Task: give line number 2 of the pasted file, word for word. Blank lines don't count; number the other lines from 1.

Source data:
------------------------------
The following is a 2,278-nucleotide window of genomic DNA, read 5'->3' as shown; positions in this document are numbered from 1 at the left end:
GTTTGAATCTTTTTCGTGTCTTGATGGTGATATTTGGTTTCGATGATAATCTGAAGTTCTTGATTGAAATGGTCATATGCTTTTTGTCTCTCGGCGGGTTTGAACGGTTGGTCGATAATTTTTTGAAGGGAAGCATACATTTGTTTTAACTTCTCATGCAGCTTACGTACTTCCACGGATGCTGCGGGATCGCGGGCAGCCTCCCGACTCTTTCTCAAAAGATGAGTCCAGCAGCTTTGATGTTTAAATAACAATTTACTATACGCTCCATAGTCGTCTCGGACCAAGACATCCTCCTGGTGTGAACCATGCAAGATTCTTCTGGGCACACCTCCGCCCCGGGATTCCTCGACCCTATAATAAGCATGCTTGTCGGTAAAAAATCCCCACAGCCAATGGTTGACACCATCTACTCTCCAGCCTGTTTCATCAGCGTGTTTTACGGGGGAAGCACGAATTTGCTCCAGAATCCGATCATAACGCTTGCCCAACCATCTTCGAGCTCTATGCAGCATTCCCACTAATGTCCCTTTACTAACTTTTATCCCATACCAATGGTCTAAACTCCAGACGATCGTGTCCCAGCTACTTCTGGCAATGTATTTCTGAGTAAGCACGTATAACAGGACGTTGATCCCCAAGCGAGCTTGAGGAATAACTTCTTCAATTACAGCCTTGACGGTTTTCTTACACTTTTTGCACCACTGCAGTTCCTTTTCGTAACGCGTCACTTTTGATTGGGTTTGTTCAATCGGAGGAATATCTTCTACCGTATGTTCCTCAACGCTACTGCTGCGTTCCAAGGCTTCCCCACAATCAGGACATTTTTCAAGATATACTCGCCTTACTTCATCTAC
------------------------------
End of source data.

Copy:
GTTTGAATCTTTTTCGTGTCTTGATGGTGATATTTGGTTTCGATGATAATCTGAAGTTCTTGATTGAAATGGTCATATGCTTTTTGTCTCTCGGCGGGTTTGAACGGTTGGTCGATAATTTTTTGAAGGGAAGCATACATTTGTTTTAACTTCTCATGCAGCTTACGTACTTCCACGGATGCTGCGGGATCGCGGGCAGCCTCCCGACTCTTTCTCAAAAGATGAGTCCAGCAGCTTTGATGTTTAAATAACAATTTACTATACGCTCCATAGTCGTCTCGGACCAAGACATCCTCCTGGTGTGAACCATGCAAGATTCTTCTGGGCACACCTCCGCCCCGGGATTCCTCGACCCTATAATAAGCATGCTTGTCGGTAAAAAATCCCCACAGCCAATGGTTGACACCATCTACTCTCCAGCCTGTTTCATCAGCGTGTTTTACGGGGGAAGCACGAATTTGCTCCAGAATCCGATCATAACGCTTGCCCAACCATCTTCGAGCTCTATGCAGCATTCCCACTAATGTCCCTTTACTAACTTTTATCCCATACCAATGGTCTAAACTCCAGACGATCGTGTCCCAGCTACTTCTGGCAATGTATTTCTGAGTAAGCACGTATAACAGGACGTTGATCCCCAAGCGAGCTTGAGGAATAACTTCTTCAATTACAGCCTTGACGGTTTTCTTACACTTTTTGCACCACTGCAGTTCCTTTTCGTAACGCGTCACTTTTGATTGGGTTTGTTCAATCGGAGGAATATCTTCTACCGTATGTTCCTCAACGCTACTGCTGCGTTCCAAGGCTTCCCCACAATCAGGACATTTTTCAAGATATACTCGCCTTACTTCATCTAC